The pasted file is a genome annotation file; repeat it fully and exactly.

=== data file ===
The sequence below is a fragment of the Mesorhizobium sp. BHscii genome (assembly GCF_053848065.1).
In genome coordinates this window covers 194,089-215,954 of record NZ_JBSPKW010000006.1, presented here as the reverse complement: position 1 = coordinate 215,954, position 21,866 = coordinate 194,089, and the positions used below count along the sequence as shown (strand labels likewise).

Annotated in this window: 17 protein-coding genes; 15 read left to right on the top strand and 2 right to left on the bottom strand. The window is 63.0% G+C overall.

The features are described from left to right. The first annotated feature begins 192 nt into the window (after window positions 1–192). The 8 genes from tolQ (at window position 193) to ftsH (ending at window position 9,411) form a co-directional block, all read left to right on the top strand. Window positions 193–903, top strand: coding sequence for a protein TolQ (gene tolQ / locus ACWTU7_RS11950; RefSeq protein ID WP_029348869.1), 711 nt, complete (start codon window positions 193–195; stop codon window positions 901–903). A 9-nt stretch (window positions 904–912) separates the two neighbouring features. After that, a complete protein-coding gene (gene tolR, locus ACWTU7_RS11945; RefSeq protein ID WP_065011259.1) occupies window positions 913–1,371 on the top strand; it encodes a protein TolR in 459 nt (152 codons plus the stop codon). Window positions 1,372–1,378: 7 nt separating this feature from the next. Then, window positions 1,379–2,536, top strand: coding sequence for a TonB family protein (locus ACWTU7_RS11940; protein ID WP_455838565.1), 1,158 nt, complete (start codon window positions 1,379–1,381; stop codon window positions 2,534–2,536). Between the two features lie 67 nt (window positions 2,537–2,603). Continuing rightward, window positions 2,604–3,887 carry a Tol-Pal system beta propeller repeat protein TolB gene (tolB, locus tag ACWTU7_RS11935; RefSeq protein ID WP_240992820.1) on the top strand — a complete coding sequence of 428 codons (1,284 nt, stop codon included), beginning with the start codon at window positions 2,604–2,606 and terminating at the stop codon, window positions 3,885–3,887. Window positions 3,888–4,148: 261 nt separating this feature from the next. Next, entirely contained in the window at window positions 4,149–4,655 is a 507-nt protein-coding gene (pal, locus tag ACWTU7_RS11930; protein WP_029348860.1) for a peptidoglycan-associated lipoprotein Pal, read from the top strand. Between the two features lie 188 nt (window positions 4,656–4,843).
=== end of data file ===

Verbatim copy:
The sequence below is a fragment of the Mesorhizobium sp. BHscii genome (assembly GCF_053848065.1).
In genome coordinates this window covers 194,089-215,954 of record NZ_JBSPKW010000006.1, presented here as the reverse complement: position 1 = coordinate 215,954, position 21,866 = coordinate 194,089, and the positions used below count along the sequence as shown (strand labels likewise).

Annotated in this window: 17 protein-coding genes; 15 read left to right on the top strand and 2 right to left on the bottom strand. The window is 63.0% G+C overall.

The features are described from left to right. The first annotated feature begins 192 nt into the window (after window positions 1–192). The 8 genes from tolQ (at window position 193) to ftsH (ending at window position 9,411) form a co-directional block, all read left to right on the top strand. Window positions 193–903, top strand: coding sequence for a protein TolQ (gene tolQ / locus ACWTU7_RS11950; RefSeq protein ID WP_029348869.1), 711 nt, complete (start codon window positions 193–195; stop codon window positions 901–903). A 9-nt stretch (window positions 904–912) separates the two neighbouring features. After that, a complete protein-coding gene (gene tolR, locus ACWTU7_RS11945; RefSeq protein ID WP_065011259.1) occupies window positions 913–1,371 on the top strand; it encodes a protein TolR in 459 nt (152 codons plus the stop codon). Window positions 1,372–1,378: 7 nt separating this feature from the next. Then, window positions 1,379–2,536, top strand: coding sequence for a TonB family protein (locus ACWTU7_RS11940; protein ID WP_455838565.1), 1,158 nt, complete (start codon window positions 1,379–1,381; stop codon window positions 2,534–2,536). Between the two features lie 67 nt (window positions 2,537–2,603). Continuing rightward, window positions 2,604–3,887 carry a Tol-Pal system beta propeller repeat protein TolB gene (tolB, locus tag ACWTU7_RS11935; RefSeq protein ID WP_240992820.1) on the top strand — a complete coding sequence of 428 codons (1,284 nt, stop codon included), beginning with the start codon at window positions 2,604–2,606 and terminating at the stop codon, window positions 3,885–3,887. Window positions 3,888–4,148: 261 nt separating this feature from the next. Next, entirely contained in the window at window positions 4,149–4,655 is a 507-nt protein-coding gene (pal, locus tag ACWTU7_RS11930; protein WP_029348860.1) for a peptidoglycan-associated lipoprotein Pal, read from the top strand. Between the two features lie 188 nt (window positions 4,656–4,843).